Fed Offers Wrong Response To Millisecond Heist
Milliseconds after the announcement, trades were initiated in response. But some trades seemed to happen too quickly. Specifically, trading started in Chicago just 2-3 milliseconds after the announcement -- despite the fact that information ought to take 7 milliseconds to get there from DC. So how did the Chicago traders get access to the information? Nobody knows.
The Fed, of course, is investigating. You don’t just yoink 4-5 milliseconds off the central banking system of these United States of America without incurring a bit of wrath. But they’re investigating the wrong thing. The problem isn’t how the folks in Chicago got access to the info; it’s how a difference of 4-5 milliseconds can produce such an advantage. It’s the fact that the Fed’s system for disseminating information means that if you’re in D.C., you win -- New York, a little less; Chicago, a little less again; California, you lose.
Markets have always offered an unfair advantage to those who could get there first, but the ability to “get there first” has become the exclusive domain of algorithms, machines, dedicated fiber cables laid out along the shortest possible trajectory. Decisions have to be made at the speed of light, and humans can’t possibly compete.
There’s a fair amount of discussion about these issues in the media. Back in 2011, Kevin Slavin gave a TED talk on the power and danger of the algorithms that shape our world, focusing specifically on those that control the financial markets:
"…what could go wrong? What could go wrong is that a year ago, nine percent of the entire market just disappears in five minutes, and they called it the Flash Crash of 2:45. All of a sudden, nine percent just goes away, and nobody to this day can even agree on what happened because nobody ordered it, nobody asked for it. Nobody had any control over what was actually happening… And that's the thing, is that we're writing things, we're writing these things that we can no longer read. And we've rendered something illegible, and we've lost the sense of what's actually happening in this world that we've made."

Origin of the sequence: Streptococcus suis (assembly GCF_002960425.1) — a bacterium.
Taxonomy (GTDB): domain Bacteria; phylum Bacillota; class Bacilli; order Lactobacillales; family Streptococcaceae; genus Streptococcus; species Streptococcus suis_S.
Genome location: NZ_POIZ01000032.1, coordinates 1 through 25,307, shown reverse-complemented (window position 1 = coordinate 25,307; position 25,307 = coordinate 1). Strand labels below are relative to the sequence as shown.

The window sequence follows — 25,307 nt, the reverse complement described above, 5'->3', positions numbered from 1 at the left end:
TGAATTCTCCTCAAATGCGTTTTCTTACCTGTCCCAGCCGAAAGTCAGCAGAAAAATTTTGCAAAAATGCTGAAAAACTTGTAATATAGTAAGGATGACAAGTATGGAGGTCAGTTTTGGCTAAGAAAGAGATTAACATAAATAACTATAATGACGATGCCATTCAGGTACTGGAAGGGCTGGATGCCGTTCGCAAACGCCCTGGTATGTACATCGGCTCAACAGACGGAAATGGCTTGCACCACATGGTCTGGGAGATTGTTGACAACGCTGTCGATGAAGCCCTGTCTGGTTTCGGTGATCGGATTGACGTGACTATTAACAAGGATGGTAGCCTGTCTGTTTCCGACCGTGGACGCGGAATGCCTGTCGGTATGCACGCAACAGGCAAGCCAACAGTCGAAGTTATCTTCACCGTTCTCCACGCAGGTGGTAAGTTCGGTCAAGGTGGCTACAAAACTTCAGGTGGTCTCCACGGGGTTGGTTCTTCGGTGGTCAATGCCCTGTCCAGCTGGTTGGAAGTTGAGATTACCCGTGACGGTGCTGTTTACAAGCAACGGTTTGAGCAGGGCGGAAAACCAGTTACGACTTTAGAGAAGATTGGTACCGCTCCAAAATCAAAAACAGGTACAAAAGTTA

And at the beginning of this year, Nick Baumann wrote a piece for Mother Jones called ”Too Fast to Fail: Is High-Speed Trading the Next Wall Street Disaster?” In it, he describes the challenge:
"Despite efforts at reform, today's markets are wilder, less transparent, and, most importantly, faster than ever before. Stock exchanges can now execute trades in less than a half a millionth of a second—more than a million times faster than the human mind can make a decision. Financial firms deploy sophisticated algorithms to battle for fractions of a cent… these programs exploit minute movements and long-term patterns in the markets, buying a stock at $1.00 and selling it at $1.0001, for example. Do this 10,000 times a second and the proceeds add up."
Baumann outlines a few potential solutions designed to reduce high-frequency trading and churn: a minimum quote life, or a tax on each trade. In the case of the Fed’s leaked information, the answer could be much simpler: issue the information simultaneously from all 12 Federal Reserve Banks, including the one in Chicago.
One thing is clear, though: when we’re dealing with milliseconds and microseconds, operating at speeds that eliminate the possibility of human participation, it’s time to reevaluate. There’s no going back on machine trading in the financial markets. But there is such a thing as going too far.